One of the key lessons learnt from Stop/Eject‘s first crowd-funding campaign is that people don’t tend to donate unless they have a pre-existing connection to some element of the project, e.g. they know the filmmaker, it’s being shot in their home town, it has an actor in it they like, or it’s about a subject they’re interested in. That first campaign was very much dependent on people knowing me and wanting to support me, as we had no other “elements” at that stage.
When, a week prior to shooting Stop/Eject, we cast Georgina Sherrington in the lead role, the last thing on our minds was crowd-funding. But her cult status as the former child star of ITV’s The Worst Witch provided a new “element” when we came to launch our second campaign.
We found that sponsors of the second campaign generally fell into two camps: Georgina Sherrington fans, and sponsors putting in larger amounts who were either doing so purely philanthropically or who wanted custom rewards to help them with their own filmmaking endeavours. Other than these custom requests, the rewards aimed at filmmakers were unsuccessful (most of them got zero sales, so aren’t included on the above graphs), proving beyond a doubt that I was not the major “element” in this second campaign.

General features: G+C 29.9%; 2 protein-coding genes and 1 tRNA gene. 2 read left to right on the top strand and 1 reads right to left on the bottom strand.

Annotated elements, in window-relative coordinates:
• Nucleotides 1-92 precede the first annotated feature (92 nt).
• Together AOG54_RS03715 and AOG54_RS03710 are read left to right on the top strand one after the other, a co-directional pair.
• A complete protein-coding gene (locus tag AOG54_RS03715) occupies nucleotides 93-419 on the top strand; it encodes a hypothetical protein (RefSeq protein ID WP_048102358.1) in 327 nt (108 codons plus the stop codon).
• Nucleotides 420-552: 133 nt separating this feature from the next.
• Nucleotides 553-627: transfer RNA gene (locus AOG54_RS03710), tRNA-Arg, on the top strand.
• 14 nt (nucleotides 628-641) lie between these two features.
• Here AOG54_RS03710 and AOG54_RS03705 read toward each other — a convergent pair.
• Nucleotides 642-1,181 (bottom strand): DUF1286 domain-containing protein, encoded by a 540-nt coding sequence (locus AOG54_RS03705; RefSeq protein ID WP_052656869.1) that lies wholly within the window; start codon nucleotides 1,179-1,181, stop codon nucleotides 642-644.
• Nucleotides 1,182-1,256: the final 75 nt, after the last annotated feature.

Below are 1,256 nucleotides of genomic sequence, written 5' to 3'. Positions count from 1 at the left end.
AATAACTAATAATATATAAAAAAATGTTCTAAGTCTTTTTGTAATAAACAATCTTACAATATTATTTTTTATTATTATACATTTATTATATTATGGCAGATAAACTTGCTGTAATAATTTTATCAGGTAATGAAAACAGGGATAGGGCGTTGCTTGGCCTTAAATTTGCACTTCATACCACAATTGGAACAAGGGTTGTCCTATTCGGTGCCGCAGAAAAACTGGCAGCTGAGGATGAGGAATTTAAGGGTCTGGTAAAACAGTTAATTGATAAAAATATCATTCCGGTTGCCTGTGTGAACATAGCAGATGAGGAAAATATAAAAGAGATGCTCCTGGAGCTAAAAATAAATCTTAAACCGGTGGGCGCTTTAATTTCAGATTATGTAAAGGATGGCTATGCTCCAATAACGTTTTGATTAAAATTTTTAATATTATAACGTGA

The “Memoirs of the Worst Witch” reward was added after our campaign had already been running for a few months and the total had been stuck for a while around the halfway point. It was a download of a 20 minute interview with Georgina about her time on The Worst Witch, and it turned out to be one of the most popular rewards in terms of units sold.
In an effort to combat the disadvantages of a campaign without a deadline (see part 5), we introduced “Collections” – groups of four new rewards that were only available in limited numbers and for a limited time. These helped keep awareness of the campaign up, but didn’t bring much money in.
In general, several of the rewards required a ridiculous amount of time (and in some cases money) to produce in relation to the amount of sponsorship they brought in, most notably the glossy photo books. If I had to run this campaign all over again, I’d offer a smaller number of rewards, and most of them at the lower price breaks (£10-£50), with just a couple of suggestions for custom rewards at maybe £100 and £200.
Next time I’ll talk about how we promoted the campaign and engaged with the audience, before summing up my overall thoughts and feelings on crowd-funding Stop/Eject in the eighth and final part.